After a restless night thanks to thousands of mosquitoes in and around our tent, we ate four huge papayas and we started our day on the empty road. Shortly after, we were attacked by dozens of horseflies, which sat on our bags profiting from the slipstream and from there tried to sting us into the back or the bottoms. The person in front was lucky, since he could profit from the warning from behind if one of the insects would sit down somewhere.
Unfortunately, we spent all our local money the day before, since we underestimated the prices and we searched vehemently for a money exchanger. Sadly, nobody wanted to exchange money for a decent black market rate and we had to cycle around 90km with only a low calorie breakfast in our bellies.
In the stinky and dusty city traffic, we fought ourselves on the wide main road through the slums of the suburbs and waved at the numerous women and children on the side of the road. Those people live in minimalistic constructions out of rubbish and have to get water with canisters from far away.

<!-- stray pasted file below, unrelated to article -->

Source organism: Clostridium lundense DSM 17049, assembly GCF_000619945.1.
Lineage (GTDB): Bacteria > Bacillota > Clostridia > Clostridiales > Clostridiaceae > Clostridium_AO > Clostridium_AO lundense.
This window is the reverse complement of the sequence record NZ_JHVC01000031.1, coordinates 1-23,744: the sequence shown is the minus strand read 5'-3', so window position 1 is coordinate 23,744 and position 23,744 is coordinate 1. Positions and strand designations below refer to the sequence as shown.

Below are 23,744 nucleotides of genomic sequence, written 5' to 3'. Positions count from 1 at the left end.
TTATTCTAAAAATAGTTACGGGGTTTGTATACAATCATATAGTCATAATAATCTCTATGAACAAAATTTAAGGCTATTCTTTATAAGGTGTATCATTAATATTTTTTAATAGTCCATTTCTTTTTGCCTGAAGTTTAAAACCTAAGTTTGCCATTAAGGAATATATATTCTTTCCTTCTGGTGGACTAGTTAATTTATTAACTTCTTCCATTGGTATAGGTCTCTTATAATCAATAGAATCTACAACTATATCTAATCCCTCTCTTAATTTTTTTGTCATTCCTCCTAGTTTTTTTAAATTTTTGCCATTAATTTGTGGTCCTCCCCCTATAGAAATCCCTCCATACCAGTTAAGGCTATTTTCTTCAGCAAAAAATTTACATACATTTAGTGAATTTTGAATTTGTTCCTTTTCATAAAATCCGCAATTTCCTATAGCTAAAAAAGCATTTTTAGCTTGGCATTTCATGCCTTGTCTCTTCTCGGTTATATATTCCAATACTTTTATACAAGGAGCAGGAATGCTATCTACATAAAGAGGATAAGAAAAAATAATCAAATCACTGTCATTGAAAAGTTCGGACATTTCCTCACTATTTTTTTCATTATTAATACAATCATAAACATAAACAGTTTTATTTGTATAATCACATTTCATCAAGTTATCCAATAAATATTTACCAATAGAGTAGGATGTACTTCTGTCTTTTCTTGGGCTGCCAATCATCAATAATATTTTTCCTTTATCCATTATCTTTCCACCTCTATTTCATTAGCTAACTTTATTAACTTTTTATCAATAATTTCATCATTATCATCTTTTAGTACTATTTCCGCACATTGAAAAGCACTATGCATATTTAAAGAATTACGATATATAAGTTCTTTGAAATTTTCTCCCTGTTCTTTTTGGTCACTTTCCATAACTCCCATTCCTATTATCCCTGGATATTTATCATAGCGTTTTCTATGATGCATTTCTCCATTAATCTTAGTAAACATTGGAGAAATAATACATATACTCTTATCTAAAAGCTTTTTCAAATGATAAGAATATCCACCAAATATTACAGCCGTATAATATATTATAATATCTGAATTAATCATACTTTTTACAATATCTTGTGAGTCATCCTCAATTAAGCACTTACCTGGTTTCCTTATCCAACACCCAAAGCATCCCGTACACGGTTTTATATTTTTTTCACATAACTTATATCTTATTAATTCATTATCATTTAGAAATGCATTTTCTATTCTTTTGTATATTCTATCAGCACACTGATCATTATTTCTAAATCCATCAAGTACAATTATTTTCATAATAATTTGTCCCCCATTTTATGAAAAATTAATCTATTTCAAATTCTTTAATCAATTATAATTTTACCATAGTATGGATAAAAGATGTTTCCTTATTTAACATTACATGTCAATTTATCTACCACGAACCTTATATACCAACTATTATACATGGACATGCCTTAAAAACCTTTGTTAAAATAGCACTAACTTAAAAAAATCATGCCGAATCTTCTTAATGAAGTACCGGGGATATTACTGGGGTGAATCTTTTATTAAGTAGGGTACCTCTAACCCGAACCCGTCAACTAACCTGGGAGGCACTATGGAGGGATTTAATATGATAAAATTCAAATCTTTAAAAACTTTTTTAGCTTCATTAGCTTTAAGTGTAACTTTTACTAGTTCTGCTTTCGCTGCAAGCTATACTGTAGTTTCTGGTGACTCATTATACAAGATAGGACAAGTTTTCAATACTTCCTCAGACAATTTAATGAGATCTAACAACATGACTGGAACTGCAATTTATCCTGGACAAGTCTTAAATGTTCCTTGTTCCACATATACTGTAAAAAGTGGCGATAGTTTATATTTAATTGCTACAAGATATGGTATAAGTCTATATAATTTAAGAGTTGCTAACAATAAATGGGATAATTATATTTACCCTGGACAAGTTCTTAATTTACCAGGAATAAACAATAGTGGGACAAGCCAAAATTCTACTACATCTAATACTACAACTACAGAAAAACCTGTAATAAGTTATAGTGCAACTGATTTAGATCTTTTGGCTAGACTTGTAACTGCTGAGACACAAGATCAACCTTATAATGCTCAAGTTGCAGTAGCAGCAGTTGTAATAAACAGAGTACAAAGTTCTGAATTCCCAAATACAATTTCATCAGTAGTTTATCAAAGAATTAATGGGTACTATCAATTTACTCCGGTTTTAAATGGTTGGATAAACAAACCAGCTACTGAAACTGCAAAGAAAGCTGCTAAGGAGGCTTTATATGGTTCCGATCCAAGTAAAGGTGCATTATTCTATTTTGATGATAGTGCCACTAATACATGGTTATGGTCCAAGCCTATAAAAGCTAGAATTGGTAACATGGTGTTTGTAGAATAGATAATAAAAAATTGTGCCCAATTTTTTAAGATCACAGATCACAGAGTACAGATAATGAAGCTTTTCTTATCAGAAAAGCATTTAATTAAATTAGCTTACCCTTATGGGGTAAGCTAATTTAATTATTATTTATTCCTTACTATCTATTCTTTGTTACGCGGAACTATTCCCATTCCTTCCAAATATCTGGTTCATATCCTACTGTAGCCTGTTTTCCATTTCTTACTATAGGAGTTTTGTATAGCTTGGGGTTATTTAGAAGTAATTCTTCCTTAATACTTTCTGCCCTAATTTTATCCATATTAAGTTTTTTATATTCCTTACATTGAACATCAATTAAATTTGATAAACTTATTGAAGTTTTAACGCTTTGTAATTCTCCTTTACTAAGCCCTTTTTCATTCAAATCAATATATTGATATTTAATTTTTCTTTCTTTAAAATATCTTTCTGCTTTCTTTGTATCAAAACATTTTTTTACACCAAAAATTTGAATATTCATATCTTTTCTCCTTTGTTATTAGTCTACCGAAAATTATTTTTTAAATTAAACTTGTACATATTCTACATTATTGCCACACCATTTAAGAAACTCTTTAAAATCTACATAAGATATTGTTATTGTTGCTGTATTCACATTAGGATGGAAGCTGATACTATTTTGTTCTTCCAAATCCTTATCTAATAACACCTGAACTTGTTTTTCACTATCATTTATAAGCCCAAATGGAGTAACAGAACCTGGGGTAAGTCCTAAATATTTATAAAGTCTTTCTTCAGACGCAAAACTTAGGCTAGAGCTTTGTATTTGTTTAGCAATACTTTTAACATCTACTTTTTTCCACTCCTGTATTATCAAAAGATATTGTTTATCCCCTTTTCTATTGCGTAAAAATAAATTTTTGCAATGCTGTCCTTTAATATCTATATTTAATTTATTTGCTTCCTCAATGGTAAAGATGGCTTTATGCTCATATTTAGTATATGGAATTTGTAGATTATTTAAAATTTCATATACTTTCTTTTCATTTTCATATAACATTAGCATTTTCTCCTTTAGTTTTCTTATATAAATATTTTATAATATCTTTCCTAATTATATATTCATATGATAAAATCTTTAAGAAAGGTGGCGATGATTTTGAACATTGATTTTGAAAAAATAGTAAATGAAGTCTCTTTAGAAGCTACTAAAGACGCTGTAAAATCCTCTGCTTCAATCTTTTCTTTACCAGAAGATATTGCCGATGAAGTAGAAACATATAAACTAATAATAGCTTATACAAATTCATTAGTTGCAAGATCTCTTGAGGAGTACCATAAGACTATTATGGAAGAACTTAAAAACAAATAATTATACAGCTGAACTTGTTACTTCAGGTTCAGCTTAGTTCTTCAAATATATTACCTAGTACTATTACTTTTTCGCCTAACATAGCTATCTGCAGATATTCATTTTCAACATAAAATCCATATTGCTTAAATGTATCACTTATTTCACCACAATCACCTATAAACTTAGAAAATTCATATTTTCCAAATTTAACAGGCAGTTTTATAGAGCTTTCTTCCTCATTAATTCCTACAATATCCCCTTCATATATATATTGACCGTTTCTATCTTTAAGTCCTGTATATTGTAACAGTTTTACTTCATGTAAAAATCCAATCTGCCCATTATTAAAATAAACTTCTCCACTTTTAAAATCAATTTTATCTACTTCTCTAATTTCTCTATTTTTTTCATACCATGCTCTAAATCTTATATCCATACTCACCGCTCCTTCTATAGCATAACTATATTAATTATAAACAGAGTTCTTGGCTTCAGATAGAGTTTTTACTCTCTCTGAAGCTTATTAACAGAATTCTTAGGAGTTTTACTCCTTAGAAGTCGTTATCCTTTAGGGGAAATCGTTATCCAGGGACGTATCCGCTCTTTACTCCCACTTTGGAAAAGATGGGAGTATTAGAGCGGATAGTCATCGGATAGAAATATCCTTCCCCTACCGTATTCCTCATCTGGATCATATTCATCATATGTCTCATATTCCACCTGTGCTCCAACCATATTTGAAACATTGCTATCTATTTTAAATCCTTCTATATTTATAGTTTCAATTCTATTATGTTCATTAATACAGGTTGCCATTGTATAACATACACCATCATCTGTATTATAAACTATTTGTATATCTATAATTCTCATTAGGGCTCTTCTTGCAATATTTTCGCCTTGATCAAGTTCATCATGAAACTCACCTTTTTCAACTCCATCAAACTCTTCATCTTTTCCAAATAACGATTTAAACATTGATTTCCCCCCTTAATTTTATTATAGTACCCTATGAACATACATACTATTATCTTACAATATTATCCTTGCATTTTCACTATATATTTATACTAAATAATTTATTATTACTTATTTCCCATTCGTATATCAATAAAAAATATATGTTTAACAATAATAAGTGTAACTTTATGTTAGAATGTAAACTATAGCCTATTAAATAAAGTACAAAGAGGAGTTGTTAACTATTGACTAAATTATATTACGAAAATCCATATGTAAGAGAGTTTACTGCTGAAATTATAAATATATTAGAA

Shortly after, we saw the immense skyline of the large city. Due to the oil wealth in Angola, there are many skyscrapers and investments going on. The money flows, but as usual in resource rich countries, the income gap could not be bigger. On the beautiful esplanade, we cycled to the sailing club “Club Naval”, where travelers can stay for free and use the showers. Shortly after we pitched the tent on the parking lot, a fierce storm approached and the sky was suddenly black. When Adrian took a shower, a gust of wind caught the tent and broke our tent pole at two different positions. The rain started and Fabian could only hold the soaking tent with all his force until Adrian was back, to carry all the equipment under a protected area. Luckily, the owner offered us a room for the night, so we did not have to sleep in the wet tent and were not exposed to the strong rain. On the parking lot, we met a Dutch and an English couple travelling the continent with their cars and exchanged our experiences in Africa.